Read more on www.webmd.com

The History of Smallpox

The history of smallpox is a success story for immunization and public health. Find out more about the rise and fall of smallpox.

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Contents

Complications
Although most people who get smallpox survive, variola major is fatal in about 30 percent of people who contract it. Almost no one survives the hemorrhagic and flat forms of the disease. People who recover from smallpox usually have severe scars, especially on the face, arms and legs. In some cases, smallpox may cause blindness.

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Exams and Tests
Tests include:DIC panel; Platelet count ; White blood cell count

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Medical advice
If you think you may have been exposed to smallpox, contact your health care provider immediately. Because smallpox has been wiped out this would be very unlikely, unless you have worked with the virus in a laboratory or there has been an act of bioterrorism.

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Outlook (Prognosis)
In the past, this was a major illness with the risk of death as high as 30%.

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Possible Complications
Arthritis and bone infections Brain swelling (encephalitis) Death Eye infections Pneumonia Scarring Severe bleeding Skin infections (from the sores)

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Prevention
Many people were vaccinated against smallpox in the past. The vaccine is no longer given to the general public because the virus has been wiped out. The possible complications and costs of the vaccine outweigh the benefits of taking it. However, according to the CDC, the United States currently has enough supplies of the smallpox vaccine for the entire population.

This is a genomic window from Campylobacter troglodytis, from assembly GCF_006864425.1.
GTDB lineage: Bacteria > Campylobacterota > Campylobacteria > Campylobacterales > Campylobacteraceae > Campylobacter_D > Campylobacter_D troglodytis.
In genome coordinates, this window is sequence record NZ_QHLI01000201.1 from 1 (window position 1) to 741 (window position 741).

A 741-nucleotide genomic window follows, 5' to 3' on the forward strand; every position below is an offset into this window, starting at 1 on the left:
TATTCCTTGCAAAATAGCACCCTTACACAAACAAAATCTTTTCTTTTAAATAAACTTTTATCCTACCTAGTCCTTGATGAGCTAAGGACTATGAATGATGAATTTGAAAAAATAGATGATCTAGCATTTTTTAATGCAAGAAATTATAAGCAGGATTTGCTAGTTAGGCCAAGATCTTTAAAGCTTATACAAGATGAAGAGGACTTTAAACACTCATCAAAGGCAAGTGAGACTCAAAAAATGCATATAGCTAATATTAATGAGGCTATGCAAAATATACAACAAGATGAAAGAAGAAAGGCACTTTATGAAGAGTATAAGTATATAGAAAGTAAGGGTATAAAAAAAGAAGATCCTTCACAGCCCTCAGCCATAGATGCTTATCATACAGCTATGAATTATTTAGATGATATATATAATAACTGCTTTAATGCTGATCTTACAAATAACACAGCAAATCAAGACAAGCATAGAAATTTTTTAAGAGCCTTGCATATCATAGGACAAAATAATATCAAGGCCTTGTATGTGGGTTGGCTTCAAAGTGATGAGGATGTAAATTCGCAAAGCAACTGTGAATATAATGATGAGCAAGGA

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Symptoms
Backache Delirium Diarrhea Excessive bleeding Fatigue High fever Malaise Raised pink rash -- turns into sores that become crusty on day 8 or 9 Severe headache Vomiting

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Tests and diagnosis
Even a single confirmed case of smallpox would be considered an international health emergency. Based on symptoms and appearance of the rash, the Centers for Disease Control and Prevention (CDC) or a CDC Laboratory Response Network-designated variola testing laboratory can do definitive testing using a tissue sample taken from one of the lesions on the skin of the infected person.

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Treatments and drugs
No cure for smallpox exists. The smallpox vaccine can prevent or lessen the severity of the disease for some people if given within four days of infection. But vaccination doesn't help once signs and symptoms develop. For now, the best that doctors can offer people with symptomatic smallpox is supportive therapy and antibiotics to treat secondary bacterial infections.